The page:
Gunewardena – use this time to rethink your business: D&D London chairman and chief executive Des Gunewardena has said the covid-19 lockdown is a one-off opportunity for operators to rethink their businesses. Speaking as part of Propel’s “navigating the coronavirus” series, Gunewardena said: “It is an old saying but never waste a good crisis. This is your one-off opportunity to look at every one of your restaurants – use this time to really rethink your business. In our business we have got 43 restaurants, some are successful and some are not so successful, so now we have this time to rethink and change all those things that didn’t work, which during normal times might have been a bit of an evolution and taken some time. If there are restaurants where the existing concept cannot pay the rent, look to get that reduced or say to the landlord you will have to take the lease back.” Gunewardena said the company was trying to create “our post-covid ideal restaurant” and the detail in whether people had to stay two metres or one-metre apart would be crucial. At two metres Gunewardena said capacity would be down to as much as 35% to 40%, which “is very hard to make the numbers work even if you don’t pay any rent”, whereas at one metre, it would by a more manageable capacity reduction to 60% or 70%. He added: “We are not from the school who say it won’t be worth opening until social distancing is over. The economy can’t afford for people to take that view, and we can’t keep people unemployed financially and mentally until a vaccine appears. We are very pragmatic and we will figure out how to open, even with the two-metre rule.” Gunewardena also said the sector should look at what is happing in Lithuania’s capital, Vilnius, where plans have been set out to turn the city into a vast open-air cafe by giving over much of its public space to hard-hit bar and restaurant owners so they can put their tables outdoors and still observe physical distancing rules.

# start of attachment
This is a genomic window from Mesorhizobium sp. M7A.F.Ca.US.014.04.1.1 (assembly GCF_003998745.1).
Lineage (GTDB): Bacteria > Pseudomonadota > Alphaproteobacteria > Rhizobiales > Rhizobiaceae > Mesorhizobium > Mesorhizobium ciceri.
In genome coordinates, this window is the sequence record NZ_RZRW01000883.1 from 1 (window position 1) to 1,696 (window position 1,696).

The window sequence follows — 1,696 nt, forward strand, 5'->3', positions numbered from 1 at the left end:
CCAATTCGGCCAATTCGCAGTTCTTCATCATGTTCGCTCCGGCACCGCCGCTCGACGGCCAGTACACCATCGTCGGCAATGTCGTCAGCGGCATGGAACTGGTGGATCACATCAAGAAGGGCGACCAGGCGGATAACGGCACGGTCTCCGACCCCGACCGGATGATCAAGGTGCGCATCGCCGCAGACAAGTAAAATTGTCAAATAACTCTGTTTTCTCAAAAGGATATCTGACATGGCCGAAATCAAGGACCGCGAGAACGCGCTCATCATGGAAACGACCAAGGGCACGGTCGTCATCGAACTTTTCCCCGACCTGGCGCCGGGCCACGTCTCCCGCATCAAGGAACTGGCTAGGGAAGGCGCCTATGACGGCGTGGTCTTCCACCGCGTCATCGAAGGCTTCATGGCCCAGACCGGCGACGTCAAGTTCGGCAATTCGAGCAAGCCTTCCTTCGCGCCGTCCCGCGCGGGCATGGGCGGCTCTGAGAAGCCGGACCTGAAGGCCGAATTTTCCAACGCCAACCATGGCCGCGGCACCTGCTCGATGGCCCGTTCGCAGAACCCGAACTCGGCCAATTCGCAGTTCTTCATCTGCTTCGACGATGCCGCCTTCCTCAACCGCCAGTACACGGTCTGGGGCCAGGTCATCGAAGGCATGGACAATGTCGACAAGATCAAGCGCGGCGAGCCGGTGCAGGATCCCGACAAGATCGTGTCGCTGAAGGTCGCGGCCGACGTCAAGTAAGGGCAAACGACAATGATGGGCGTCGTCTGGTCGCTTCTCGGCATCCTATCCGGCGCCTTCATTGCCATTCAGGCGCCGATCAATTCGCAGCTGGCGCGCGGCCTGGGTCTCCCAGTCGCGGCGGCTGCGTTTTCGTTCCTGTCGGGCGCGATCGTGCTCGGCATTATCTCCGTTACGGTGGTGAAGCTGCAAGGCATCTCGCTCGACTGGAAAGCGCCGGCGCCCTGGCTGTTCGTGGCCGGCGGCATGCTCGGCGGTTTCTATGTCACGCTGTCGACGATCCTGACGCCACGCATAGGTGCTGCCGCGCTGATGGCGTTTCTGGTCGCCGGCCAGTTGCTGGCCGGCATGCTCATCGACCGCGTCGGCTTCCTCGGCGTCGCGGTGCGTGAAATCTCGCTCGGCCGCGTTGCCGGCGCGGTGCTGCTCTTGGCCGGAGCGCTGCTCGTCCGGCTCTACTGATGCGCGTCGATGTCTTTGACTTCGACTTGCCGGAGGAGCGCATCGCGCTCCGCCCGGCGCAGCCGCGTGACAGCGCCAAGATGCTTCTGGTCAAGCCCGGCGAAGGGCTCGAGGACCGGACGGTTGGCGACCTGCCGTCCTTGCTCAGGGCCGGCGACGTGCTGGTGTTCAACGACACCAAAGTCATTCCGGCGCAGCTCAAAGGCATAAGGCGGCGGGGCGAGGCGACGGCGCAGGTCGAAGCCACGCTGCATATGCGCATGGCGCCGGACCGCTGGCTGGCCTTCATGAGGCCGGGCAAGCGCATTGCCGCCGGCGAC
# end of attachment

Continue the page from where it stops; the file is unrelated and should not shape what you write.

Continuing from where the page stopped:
McDonald’s moving out of ‘crisis’ phase as it prepares to reopen US dine-in areas: McDonald’s has said it is moving out of the “crisis” phase of the coronavirus pandemic as it starts to reopen dine-in areas in its US restaurants. US vice-president of communications David Tovar told Business Insider the company was now thinking about its recovery phase, though the virus may once again “rear its ugly head” as some areas face outbreaks and experts warn of a potential second wave. McDonald’s is setting national minimum standards on measures such as social distancing and other safety procedures. If franchisees meet these standards and local regulations allow, they can decided if it is safe to reopen dine-in areas. Changes in these locations include new seating layouts, making sure staff have sufficient masks and gloves, and closing self-serve drink stations. But the company is continuing to push its drive-thru business first and foremost. “The sort of mantra we’ve been using internally is that we’re going to move slowly and judiciously, because we certainly don’t want to move too fast and then put either our employees or any customers at any additional risk,” Tovar said.